Burnout, compassion fatigue, depression—what’s the difference?
It might be tempting to dismiss feelings of stress, fatigue, alienation, dissatisfaction, negative self-esteem and numbness as just another bad day, but these feelings can be signs of a serious problem. Issues that begin as manageable, if left unaddressed, can develop into emotional and mental strain.
Burnout results from the stresses in the work environment, says Jennifer Brandt, PhD, LISW, veterinary social worker at the College of Veterinary Medicine at Ohio State University. If you’re experiencing problems with coworkers, loss of economic security or position or diminished control, burnout can start to set in. Here are three primary characteristics:
> Emotional exhaustion. You may feel drained, exhausted, overloaded, tired, low and lacking adequate energy. Physical problems include stomach pains and digestion problems.
> Alienation from job-related activities. You may find your job increasingly negative and frustrating and develop a cynical attitude toward your work and your colleagues. At the same time, you may distance yourself emotionally from your work.
> Reduced performance. Burnout mainly affects everyday tasks at work, at home or when caring for family members. People with burnout tend to be negative about their activities, find it hard to concentrate, are listless and lack creativity.1
Brandt says situational burnout may often be “treated” by changing your environment—solving a persistent problem or getting a fresh start in a new work environment.
Compassion fatigue is an emotional and physical burden created by the trauma of helping others in distress, which leads to a reduced capacity for empathy toward suffering in the future.2 It evolves from the relationship between veterinarians and their patients or clients, Brandt says.
What distinguishes compassion fatigue from burnout is that while burnout springs from where you work, compassion fatigue is associated with the work you do. “Compassion fatigue is going to go where you are—a job switch is not going to fix that,” Brandt says.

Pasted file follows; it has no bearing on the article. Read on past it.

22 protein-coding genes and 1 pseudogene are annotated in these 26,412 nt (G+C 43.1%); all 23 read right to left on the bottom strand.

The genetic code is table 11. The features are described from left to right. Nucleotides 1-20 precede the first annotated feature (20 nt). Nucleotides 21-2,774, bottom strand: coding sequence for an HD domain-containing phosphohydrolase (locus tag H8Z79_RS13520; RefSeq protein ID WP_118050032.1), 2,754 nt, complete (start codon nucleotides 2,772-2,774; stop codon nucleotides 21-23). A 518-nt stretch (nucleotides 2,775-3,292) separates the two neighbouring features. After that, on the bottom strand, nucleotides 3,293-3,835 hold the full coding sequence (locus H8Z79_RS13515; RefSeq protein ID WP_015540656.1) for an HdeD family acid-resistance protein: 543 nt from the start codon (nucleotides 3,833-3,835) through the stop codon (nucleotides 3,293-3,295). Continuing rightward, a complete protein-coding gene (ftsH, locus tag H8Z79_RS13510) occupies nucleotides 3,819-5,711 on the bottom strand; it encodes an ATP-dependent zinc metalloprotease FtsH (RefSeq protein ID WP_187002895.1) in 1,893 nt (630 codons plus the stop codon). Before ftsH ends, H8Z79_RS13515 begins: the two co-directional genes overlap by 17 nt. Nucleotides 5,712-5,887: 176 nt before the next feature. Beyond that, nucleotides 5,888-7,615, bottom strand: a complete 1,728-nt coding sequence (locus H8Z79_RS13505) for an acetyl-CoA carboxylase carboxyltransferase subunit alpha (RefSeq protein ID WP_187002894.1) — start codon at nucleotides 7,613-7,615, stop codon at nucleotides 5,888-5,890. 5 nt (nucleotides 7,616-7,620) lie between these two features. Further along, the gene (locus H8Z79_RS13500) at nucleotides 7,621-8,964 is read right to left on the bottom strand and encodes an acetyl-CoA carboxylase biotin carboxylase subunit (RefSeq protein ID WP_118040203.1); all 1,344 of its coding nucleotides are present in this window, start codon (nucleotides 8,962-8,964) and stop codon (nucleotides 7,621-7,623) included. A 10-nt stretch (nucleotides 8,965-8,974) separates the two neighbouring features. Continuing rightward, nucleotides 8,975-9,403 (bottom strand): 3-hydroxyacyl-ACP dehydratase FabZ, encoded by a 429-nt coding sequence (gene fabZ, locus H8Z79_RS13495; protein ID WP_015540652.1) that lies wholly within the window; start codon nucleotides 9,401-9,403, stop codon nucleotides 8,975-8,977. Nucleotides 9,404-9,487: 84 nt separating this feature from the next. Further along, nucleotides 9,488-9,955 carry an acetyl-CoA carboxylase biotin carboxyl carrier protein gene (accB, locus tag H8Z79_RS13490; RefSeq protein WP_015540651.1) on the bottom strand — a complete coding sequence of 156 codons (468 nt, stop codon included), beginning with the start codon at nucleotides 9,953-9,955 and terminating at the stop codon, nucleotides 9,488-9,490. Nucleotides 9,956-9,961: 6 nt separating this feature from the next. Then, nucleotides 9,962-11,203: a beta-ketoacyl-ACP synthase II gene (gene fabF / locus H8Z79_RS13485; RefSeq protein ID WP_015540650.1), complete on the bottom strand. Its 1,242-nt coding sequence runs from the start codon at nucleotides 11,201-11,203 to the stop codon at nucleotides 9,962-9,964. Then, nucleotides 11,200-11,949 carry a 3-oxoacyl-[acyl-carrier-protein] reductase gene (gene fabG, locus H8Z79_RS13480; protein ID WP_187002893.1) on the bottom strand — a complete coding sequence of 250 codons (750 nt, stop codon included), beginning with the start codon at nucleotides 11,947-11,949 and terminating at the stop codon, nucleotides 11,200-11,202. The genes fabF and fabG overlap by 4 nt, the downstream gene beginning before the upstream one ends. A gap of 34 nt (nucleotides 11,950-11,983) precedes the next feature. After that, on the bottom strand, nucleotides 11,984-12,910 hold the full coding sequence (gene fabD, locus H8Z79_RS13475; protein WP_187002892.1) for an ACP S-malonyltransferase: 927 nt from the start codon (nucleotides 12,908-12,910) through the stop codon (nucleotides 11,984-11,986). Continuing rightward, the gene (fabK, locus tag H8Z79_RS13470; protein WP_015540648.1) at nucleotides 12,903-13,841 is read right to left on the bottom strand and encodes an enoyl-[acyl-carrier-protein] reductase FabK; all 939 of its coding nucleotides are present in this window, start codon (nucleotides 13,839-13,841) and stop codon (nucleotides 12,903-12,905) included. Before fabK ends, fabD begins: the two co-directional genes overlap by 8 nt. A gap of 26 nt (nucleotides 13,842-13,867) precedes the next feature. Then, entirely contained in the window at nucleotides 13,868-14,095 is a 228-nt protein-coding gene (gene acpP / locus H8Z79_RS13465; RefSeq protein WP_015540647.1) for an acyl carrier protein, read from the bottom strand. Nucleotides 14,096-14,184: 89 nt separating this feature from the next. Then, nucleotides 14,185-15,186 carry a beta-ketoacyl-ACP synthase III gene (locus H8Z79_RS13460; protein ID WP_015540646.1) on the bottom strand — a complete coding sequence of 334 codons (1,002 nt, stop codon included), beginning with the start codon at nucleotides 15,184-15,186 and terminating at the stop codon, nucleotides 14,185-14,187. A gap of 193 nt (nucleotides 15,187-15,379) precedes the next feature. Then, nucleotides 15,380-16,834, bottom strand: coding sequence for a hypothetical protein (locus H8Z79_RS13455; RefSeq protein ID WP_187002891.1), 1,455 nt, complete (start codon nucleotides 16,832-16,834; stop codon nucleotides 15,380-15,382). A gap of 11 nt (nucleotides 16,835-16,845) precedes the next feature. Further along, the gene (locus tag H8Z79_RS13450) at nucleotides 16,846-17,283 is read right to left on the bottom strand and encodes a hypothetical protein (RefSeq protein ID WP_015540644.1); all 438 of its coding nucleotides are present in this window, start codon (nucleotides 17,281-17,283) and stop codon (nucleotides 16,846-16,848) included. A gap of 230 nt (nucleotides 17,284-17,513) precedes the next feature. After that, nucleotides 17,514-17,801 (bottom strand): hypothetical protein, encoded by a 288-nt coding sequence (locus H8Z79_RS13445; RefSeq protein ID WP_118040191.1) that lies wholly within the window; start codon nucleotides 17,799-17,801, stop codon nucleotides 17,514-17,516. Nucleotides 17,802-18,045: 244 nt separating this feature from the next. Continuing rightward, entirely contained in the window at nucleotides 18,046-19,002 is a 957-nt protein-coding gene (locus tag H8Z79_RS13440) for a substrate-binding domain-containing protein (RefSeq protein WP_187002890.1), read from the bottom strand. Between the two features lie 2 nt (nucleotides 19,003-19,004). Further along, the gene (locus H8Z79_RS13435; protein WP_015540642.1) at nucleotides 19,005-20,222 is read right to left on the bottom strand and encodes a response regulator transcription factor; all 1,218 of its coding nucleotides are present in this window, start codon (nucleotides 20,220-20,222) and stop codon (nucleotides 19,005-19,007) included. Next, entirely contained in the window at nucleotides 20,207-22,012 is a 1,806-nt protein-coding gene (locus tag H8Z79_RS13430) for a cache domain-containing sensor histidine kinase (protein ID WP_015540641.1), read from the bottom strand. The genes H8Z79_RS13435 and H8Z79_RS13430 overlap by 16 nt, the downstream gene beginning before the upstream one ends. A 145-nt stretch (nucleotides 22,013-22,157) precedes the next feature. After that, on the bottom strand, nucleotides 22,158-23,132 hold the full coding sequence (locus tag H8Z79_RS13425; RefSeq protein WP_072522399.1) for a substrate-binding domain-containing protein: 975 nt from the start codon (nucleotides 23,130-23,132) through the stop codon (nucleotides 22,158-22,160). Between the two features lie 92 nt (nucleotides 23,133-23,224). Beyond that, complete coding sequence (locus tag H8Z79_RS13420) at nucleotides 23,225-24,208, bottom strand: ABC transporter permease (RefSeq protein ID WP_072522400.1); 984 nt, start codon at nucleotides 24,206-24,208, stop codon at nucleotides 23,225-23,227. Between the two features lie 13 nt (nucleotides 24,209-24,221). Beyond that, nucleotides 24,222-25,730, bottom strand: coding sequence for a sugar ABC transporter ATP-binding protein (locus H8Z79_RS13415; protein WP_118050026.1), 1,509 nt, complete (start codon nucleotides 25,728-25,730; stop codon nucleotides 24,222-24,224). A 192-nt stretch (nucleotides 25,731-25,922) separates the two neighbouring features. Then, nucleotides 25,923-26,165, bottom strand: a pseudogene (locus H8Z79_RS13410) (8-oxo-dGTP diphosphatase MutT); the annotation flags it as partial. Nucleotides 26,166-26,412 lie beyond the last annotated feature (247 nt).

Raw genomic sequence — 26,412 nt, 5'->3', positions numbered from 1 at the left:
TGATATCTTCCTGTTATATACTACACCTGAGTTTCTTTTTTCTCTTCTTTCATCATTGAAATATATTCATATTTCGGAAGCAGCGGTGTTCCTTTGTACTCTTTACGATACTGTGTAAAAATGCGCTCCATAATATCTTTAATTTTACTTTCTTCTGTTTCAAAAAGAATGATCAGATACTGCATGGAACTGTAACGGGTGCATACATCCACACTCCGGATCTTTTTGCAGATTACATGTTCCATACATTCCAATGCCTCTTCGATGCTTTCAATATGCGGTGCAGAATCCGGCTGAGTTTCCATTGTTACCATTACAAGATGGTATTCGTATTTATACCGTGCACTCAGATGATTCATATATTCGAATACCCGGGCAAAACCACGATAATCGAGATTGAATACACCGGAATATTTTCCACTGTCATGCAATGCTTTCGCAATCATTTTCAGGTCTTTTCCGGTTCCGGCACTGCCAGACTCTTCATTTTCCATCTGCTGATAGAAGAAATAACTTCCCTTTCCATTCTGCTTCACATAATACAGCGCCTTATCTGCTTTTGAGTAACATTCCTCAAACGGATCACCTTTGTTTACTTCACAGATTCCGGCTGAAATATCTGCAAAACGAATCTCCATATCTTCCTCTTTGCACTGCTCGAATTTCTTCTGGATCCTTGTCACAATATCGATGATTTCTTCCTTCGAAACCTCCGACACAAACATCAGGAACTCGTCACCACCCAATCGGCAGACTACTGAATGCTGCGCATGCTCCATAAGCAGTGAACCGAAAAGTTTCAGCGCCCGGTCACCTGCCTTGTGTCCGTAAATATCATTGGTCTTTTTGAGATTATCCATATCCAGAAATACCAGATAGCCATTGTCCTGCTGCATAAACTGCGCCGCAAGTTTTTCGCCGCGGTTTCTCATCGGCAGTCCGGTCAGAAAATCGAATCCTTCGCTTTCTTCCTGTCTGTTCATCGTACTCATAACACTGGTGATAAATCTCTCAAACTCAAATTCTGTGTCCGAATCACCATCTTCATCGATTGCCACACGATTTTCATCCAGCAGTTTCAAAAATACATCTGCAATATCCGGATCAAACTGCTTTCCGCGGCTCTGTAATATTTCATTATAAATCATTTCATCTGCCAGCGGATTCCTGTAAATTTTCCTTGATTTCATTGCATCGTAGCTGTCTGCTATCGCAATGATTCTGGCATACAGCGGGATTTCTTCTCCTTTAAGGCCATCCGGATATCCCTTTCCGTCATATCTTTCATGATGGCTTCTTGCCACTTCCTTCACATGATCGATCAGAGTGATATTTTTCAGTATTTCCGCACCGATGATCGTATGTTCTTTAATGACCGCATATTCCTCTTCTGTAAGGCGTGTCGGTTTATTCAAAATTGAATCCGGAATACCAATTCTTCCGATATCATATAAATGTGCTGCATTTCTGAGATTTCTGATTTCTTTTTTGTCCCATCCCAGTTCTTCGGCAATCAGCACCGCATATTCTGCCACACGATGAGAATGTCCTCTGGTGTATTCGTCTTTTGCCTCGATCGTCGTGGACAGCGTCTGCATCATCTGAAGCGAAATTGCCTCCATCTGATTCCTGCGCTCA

That long overdue vacation isn’t going to fix it either. The symptoms—intrusive negative thoughts, physical problems (gastrointestinal issues, headaches and lethargy), loss of hope, questioning one’s contribution, skepticism and guilt—will follow you and be waiting for you when you return.
Experts agree that burnout and compassion fatigue are not forms of depression, but they can lead to and coexist with it. Here are the characteristics of true major depression, according to the Mayo Clinic:
> Feelings of sadness or emptiness
> Angry outbursts, irritability or frustration, even over small matters
> Loss of interest or pleasure in normal activities
> Sleep disturbances, including insomnia or sleeping too much
> Tiredness and lack of energy; even small tasks require extra effort
> Changes in appetite—often reduced but increased in some people
> Anxiety, agitation or restlessness—for example, excessive worrying or an inability to sit still
> Slowed thinking, speaking or body movements
> Feelings of worthlessness or guilt, fixating on past failures or blaming yourself for things that are not your responsibility
> Trouble thinking, concentrating, making decisions and remembering
> Frequent thoughts of death, suicidal thoughts, suicide attempts or suicide.
Laurie Fonken, PhD, psychological counselor at the Colorado State University College of Veterinary Medicine and Biomedical Sciences, says compassion fatigue is more accepted within the veterinary profession than depression because it can be externalized. “If I have depression, that’s an internal thing—that’s a stigma,” Fonken says. “If I say I have depression, there’s something wrong with me,” Fonken says.